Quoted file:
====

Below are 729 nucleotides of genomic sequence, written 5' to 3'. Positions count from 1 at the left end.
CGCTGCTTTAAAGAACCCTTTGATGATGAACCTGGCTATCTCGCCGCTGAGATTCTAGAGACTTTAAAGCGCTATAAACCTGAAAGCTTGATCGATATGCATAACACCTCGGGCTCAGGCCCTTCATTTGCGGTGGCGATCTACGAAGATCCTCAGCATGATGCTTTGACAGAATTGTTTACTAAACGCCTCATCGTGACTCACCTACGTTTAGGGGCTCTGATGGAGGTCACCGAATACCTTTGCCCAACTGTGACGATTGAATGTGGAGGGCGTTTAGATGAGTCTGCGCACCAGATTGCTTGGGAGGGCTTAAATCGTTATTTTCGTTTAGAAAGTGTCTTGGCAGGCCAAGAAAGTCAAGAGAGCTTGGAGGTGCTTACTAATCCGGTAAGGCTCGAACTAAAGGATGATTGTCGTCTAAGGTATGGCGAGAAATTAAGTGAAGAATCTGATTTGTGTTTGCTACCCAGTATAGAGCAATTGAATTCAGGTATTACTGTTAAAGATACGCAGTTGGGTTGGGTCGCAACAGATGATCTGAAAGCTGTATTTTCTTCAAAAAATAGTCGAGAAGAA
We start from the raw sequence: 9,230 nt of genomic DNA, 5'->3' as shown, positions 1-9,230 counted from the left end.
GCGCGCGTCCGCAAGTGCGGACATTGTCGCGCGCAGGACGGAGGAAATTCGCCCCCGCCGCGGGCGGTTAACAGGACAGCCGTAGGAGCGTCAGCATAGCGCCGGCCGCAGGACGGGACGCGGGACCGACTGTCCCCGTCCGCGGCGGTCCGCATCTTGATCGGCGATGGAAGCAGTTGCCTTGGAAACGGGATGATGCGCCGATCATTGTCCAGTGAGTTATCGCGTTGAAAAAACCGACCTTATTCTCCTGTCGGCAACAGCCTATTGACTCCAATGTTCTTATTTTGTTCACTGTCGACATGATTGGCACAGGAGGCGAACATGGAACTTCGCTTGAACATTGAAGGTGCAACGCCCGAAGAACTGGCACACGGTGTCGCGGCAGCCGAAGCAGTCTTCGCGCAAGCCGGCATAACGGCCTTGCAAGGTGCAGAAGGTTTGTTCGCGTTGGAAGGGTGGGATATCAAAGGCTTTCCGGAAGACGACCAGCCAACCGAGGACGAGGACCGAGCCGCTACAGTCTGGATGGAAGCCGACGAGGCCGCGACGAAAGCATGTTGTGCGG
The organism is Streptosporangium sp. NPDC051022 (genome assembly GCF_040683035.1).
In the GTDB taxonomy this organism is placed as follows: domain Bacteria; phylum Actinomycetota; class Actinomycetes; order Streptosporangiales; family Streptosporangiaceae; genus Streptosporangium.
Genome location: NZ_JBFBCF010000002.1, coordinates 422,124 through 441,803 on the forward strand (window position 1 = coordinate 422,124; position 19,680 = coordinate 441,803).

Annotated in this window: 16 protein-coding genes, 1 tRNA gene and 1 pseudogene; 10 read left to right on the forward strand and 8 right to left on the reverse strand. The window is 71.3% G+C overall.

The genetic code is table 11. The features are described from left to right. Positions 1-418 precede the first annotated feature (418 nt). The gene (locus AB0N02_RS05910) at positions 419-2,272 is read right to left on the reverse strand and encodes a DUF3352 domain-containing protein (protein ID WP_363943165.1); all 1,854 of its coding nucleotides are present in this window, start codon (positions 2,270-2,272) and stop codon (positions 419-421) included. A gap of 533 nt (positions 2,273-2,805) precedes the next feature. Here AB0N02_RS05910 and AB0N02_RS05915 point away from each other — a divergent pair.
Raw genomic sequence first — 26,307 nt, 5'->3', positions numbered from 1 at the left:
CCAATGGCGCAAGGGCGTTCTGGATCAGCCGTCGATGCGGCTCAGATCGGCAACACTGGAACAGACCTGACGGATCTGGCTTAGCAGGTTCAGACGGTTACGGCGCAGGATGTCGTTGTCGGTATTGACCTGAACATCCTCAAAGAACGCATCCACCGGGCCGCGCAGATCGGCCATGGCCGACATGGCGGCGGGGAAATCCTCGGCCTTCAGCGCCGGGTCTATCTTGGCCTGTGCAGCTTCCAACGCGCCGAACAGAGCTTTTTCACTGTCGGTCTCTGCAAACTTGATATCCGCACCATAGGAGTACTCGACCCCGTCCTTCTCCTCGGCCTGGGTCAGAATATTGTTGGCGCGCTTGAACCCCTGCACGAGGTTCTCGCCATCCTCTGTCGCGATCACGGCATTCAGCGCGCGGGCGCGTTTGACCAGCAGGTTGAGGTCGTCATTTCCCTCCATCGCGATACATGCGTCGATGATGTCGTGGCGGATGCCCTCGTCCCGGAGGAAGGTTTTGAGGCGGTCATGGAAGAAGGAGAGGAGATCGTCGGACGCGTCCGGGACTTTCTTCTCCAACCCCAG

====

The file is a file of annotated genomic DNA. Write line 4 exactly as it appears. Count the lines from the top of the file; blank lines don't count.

GCGCGCGTCCGCAAGTGCGGACATTGTCGCGCGCAGGACGGAGGAAATTCGCCCCCGCCGCGGGCGGTTAACAGGACAGCCGTAGGAGCGTCAGCATAGCGCCGGCCGCAGGACGGGACGCGGGACCGACTGTCCCCGTCCGCGGCGGTCCGCATCTTGATCGGCGATGGAAGCAGTTGCCTTGGAAACGGGATGATGCGCCGATCATTGTCCAGTGAGTTATCGCGTTGAAAAAACCGACCTTATTCTCCTGTCGGCAACAGCCTATTGACTCCAATGTTCTTATTTTGTTCACTGTCGACATGATTGGCACAGGAGGCGAACATGGAACTTCGCTTGAACATTGAAGGTGCAACGCCCGAAGAACTGGCACACGGTGTCGCGGCAGCCGAAGCAGTCTTCGCGCAAGCCGGCATAACGGCCTTGCAAGGTGCAGAAGGTTTGTTCGCGTTGGAAGGGTGGGATATCAAAGGCTTTCCGGAAGACGACCAGCCAACCGAGGACGAGGACCGAGCCGCTACAGTCTGGATGGAAGCCGACGAGGCCGCGACGAAAGCATGTTGTGCGG